http://gist.github.com/588341

On 09/20/2010 11:06 AM, Joel VanderWerf wrote:

Refactoring that:

a = [ ‘1’, ‘2’, ‘3’, ‘4’, ‘6’, ‘7’, ‘9’, ‘S1’, ‘S2’, “10”, “11”, “12” ]
#a = [ ‘1’, ‘2’, ‘S3’, ‘S4’, ‘S5’, ‘O6’ ]

module Enumerable
def each_run(cond)
run = nil
last = nil

 each_cons 2 do |prev, s|
   if cond[prev, s]
     run ||= [prev]
     run << s
   else
     yield run || prev
     run = nil
   end
   last = s
 end

 yield run || [last]

 self

end

end

result = []

a.each_run(proc {|prev, s| prev.succ == s}) do |run|
if run.size > 1
result << “#{run.first}-#{run.last}”
else
result << run.first
end
end

p result

Le 20 septembre à 20:17, Joel VanderWerf a écrit :

a.each_run(proc {|prev, s| prev.succ == s}) do |run|

There’s a catch with succ :

“S9”.succ
=> “T0”

Definitely not what I want ! :slight_smile:

Fred

Le 20 septembre à 19:38, Jesús Gabriel y Galán a écrit :

/…/

I have no time to propose a complete solution. I’ll leave to you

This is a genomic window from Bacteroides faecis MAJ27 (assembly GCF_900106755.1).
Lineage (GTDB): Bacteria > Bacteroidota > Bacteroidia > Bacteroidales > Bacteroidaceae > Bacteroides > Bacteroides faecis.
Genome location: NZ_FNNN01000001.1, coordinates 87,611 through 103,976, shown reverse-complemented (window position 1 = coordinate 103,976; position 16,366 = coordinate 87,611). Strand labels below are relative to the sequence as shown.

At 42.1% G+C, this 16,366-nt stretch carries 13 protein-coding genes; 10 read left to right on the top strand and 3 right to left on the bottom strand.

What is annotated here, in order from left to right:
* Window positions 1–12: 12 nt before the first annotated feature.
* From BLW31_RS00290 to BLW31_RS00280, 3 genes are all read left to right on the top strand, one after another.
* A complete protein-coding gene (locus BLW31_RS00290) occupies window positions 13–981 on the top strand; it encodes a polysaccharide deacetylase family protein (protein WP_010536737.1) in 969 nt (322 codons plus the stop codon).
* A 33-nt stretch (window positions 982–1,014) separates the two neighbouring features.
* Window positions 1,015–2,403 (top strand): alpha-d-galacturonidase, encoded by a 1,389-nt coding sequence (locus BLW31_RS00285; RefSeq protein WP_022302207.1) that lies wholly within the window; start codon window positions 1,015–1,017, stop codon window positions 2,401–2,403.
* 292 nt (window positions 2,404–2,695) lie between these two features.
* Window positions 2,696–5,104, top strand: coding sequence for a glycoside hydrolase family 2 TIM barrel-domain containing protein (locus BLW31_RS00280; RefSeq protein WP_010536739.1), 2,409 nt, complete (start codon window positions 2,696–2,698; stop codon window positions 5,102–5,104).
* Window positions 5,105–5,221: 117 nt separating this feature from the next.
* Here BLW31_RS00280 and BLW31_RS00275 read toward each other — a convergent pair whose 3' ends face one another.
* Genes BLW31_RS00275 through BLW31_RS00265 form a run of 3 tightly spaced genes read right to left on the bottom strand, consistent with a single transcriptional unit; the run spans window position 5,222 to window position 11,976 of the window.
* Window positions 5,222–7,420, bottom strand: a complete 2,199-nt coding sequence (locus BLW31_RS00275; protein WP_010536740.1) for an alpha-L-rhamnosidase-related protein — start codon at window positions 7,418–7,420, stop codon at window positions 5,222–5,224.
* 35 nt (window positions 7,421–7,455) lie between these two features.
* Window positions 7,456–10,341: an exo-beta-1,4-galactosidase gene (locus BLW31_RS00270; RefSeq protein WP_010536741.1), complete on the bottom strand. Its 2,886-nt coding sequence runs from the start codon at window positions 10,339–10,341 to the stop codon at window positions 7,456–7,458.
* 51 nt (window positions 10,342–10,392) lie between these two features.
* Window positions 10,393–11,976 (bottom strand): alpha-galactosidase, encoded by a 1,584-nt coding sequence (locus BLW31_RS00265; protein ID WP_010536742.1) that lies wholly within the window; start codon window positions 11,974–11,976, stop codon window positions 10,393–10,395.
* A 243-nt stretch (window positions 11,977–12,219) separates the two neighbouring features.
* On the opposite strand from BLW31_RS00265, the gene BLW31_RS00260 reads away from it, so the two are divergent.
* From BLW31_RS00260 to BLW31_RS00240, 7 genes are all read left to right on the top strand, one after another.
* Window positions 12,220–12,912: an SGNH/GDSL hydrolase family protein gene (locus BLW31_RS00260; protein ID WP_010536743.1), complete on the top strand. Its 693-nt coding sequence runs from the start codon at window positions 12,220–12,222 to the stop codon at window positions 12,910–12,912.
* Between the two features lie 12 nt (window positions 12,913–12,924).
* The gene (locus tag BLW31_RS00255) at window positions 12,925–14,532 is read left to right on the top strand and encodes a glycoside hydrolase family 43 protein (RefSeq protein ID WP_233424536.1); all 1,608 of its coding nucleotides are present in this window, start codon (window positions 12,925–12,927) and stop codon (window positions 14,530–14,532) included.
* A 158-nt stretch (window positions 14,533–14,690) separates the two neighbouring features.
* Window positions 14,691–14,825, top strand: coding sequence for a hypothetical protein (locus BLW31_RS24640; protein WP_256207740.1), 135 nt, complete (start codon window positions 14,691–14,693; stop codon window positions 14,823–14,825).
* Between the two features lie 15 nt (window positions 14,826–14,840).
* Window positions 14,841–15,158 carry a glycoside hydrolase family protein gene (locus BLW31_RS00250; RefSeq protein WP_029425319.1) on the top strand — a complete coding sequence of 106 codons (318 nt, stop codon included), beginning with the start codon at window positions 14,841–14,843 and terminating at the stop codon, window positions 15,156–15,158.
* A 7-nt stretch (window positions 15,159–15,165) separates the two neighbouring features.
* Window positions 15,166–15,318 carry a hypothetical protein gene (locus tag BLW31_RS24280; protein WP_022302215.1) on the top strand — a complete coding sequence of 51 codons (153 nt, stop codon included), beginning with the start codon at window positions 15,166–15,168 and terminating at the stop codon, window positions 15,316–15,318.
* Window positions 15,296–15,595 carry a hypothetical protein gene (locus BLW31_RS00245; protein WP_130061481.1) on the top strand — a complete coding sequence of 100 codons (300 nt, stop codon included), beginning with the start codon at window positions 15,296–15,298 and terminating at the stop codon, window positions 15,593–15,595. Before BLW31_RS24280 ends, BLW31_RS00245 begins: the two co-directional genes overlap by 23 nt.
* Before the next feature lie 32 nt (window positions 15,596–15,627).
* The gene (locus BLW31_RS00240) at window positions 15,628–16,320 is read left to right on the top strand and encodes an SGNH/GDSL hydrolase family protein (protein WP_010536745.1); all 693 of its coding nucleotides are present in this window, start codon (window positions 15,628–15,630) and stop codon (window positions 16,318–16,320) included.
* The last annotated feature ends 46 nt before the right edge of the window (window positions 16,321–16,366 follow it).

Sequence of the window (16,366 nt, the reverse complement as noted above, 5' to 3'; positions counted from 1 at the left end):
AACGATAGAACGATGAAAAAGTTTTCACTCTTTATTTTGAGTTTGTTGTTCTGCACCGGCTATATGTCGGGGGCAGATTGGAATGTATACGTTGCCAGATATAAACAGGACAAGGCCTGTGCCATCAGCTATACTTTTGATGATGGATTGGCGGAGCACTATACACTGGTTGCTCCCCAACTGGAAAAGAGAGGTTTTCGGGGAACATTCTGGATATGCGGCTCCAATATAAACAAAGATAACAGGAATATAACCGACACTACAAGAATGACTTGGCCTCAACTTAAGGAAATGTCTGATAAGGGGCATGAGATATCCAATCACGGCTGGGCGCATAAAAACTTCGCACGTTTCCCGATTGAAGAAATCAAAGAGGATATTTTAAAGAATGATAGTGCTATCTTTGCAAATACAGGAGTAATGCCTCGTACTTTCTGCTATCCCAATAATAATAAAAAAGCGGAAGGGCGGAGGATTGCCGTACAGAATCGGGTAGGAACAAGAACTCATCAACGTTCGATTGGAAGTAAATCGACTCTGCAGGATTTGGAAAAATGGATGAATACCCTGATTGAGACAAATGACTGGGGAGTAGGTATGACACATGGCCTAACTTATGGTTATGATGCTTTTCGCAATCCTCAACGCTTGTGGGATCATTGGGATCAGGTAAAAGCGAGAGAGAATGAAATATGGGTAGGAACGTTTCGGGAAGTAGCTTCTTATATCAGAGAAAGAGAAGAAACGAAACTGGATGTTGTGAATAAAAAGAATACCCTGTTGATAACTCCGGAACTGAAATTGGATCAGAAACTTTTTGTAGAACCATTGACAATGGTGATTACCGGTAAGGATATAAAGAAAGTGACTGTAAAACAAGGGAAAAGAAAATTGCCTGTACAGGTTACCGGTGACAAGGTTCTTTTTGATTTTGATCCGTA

adding the “Sx” and “Ox” processing. This is how I’d do it it they
were all numbers:

irb(main):023:0> list.each_cons(2) do |x,y|

Ahha ! each_cons…

irb(main):024:1* if (x+1) == y
irb(main):025:2> result.last << y
irb(main):026:2> else
irb(main):027:2* result << [y]
irb(main):028:2> end
irb(main):029:1> end

M’kay. My current iteration looks like this :

def RAniDBTools.format_episodes_list(list)
list.group_by { |e| (‘A’…‘Z’) === e[0,1] ? e[0,1] : ‘’ }.collect do
|p, l|
l = l.map { |e| e.gsub(/^[A-Z]/, ‘’).to_i }
format_consecutive_numbers(p, l)
end.join(", ")
end

(I’d definitely need a group_and_map function here.)

def RAniDBTools.format_consecutive_numbers(prefix, list)
result = [[ list.first ]]
list.each_cons(2) do |x, y|
if y == x + 1
result.last << y
else
result << [ y ]
end
ends
result.map { |x| “#{prefix}#{x.first}” + (x.size == 1 ? “” :
“-#{prefix}#{x.last}”) }.join(", ")
end

Better ! I’m still reading the other answers in the thread, though…

Thanks a lot for the ideas !
s
Fred

On Sep 20, 2010, at 1:45 PM, F. Senault wrote:

Where does the slice_before method comes from ?

RUBY_VERSION
=> “1.9.2”

Enumerable.public_instance_methods.include? :slice_before
=> true

It was added in 1.9.2, I believe.

James Edward G. II

Le 20 septembre à 19:44, James Edward G. II a écrit :

Dave T. and I were playing around with an idea like this recently:

http://gist.github.com/570434